This is the biggest myth about IQ

Bridie Pearson-Jones
Monday 22 May 2017 16:00
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Ever wondered why that whizz-kid you went to school with isn't running the country but instead is stuck in a dead end job?

Turns out your IQ isn't that important an predictor of success. At least, according to one expert.

According to psychologist Angela Duckworth, the secret to success is perseverance or as she calls it "grit".

Duckworth has spent years studying people, to find the old idiom "hard work beats talent when talent doesn't work hard" is true.

Speaking to Forbes, Duckworth explained it wasn't academic prowess or IQ that was a good predictor of future success but...

...it was this combination of passion and perseverance that made high achievers special.

In a word, they had grit.

As well as being resilient and hard-working, passion is necessary in order to continue when faced with adversity.

In the words of Miley Cyrus "It ain't about what's waiting on the other side. It's the climb"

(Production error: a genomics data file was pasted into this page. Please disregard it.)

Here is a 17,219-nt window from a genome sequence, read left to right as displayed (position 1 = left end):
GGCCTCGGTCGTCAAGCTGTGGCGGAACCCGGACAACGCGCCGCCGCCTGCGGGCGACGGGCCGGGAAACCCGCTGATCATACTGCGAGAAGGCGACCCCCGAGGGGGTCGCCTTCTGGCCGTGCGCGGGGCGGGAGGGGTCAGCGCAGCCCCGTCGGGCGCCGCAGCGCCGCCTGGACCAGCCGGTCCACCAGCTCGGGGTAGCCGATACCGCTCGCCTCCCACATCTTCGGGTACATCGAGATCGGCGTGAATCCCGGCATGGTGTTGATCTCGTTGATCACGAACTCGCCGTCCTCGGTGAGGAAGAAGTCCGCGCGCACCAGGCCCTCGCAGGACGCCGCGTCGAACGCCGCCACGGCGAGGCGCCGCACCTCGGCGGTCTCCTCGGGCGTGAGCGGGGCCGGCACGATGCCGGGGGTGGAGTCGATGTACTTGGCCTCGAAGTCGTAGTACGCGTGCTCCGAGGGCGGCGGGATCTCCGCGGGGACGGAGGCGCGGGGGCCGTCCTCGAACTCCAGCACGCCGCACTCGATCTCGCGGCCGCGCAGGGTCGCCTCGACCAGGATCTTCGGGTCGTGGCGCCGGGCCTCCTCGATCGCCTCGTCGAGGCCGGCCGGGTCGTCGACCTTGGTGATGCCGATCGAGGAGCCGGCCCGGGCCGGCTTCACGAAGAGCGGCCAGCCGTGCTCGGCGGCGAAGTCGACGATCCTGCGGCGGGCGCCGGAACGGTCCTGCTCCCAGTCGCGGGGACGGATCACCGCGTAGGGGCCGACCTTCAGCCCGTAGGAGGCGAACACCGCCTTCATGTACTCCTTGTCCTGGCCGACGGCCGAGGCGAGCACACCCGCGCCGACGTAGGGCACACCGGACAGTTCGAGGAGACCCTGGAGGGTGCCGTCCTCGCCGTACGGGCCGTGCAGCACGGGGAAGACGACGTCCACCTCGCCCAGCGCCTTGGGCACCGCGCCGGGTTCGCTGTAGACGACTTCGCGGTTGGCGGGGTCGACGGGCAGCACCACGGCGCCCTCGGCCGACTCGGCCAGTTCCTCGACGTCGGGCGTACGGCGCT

Duckworth found that the journey to success was as important as the end results.

 Even if some of the things they had to do were boring, or frustrating, or even painful, they wouldn’t dream of giving up.

Their passion was enduring.

Talent is how quickly your skills improve when you invest effort.

Achievement is what happens when you take your acquired skills and use them.

Duckworth believes effort is twice as important as talent or skill.

Speaking to Freakonomics Duckworth said

I want to redefine genius, if you will.

I think most people use the word  genius as somebody who has an intellectual gift which is far greater than what most people have in a given area, in music or in mathematics, in running or in dancing.

And by that natural ability, they’re going to far excel the rest of us, almost by destiny.

I think that is what most people use the word genius for.

And then they all have their handy list of geniuses that they think of, like Mozart or Einstein.

I want to define genius as greatness that isn’t necessarily effortless, but, in fact, greatness that is earned however you do earn it.

And so I want to define genius as something that you accomplish yourself as opposed to something that’s given to you.

How do you get gritty?

Duckworth says gritty people have four traits in abundance: interest, practice, purpose, and hope.

Time to start cultivating those.

More: Why attitude is more important than IQ

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